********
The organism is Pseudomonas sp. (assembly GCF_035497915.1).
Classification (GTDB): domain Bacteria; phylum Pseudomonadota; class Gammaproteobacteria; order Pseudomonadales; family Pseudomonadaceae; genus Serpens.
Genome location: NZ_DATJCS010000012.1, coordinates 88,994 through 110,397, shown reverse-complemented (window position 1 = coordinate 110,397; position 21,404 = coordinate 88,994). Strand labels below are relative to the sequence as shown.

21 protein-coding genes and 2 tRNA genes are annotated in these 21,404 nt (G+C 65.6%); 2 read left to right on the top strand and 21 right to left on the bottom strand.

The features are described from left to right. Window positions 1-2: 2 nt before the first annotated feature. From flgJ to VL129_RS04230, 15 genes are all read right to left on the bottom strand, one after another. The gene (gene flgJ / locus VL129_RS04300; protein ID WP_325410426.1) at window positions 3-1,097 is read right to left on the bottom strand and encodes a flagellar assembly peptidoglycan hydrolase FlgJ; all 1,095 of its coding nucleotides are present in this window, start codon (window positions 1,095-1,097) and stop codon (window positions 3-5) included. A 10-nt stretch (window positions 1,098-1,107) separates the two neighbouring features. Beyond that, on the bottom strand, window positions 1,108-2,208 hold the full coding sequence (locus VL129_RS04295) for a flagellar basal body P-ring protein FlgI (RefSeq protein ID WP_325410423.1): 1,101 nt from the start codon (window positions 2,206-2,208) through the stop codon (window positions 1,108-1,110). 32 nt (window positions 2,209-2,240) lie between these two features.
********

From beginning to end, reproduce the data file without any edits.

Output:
The organism is Pseudomonas sp. (assembly GCF_035497915.1).
Classification (GTDB): domain Bacteria; phylum Pseudomonadota; class Gammaproteobacteria; order Pseudomonadales; family Pseudomonadaceae; genus Serpens.
Genome location: NZ_DATJCS010000012.1, coordinates 88,994 through 110,397, shown reverse-complemented (window position 1 = coordinate 110,397; position 21,404 = coordinate 88,994). Strand labels below are relative to the sequence as shown.

21 protein-coding genes and 2 tRNA genes are annotated in these 21,404 nt (G+C 65.6%); 2 read left to right on the top strand and 21 right to left on the bottom strand.

The features are described from left to right. Window positions 1-2: 2 nt before the first annotated feature. From flgJ to VL129_RS04230, 15 genes are all read right to left on the bottom strand, one after another. The gene (gene flgJ / locus VL129_RS04300; protein ID WP_325410426.1) at window positions 3-1,097 is read right to left on the bottom strand and encodes a flagellar assembly peptidoglycan hydrolase FlgJ; all 1,095 of its coding nucleotides are present in this window, start codon (window positions 1,095-1,097) and stop codon (window positions 3-5) included. A 10-nt stretch (window positions 1,098-1,107) separates the two neighbouring features. Beyond that, on the bottom strand, window positions 1,108-2,208 hold the full coding sequence (locus VL129_RS04295) for a flagellar basal body P-ring protein FlgI (RefSeq protein ID WP_325410423.1): 1,101 nt from the start codon (window positions 2,206-2,208) through the stop codon (window positions 1,108-1,110). 32 nt (window positions 2,209-2,240) lie between these two features.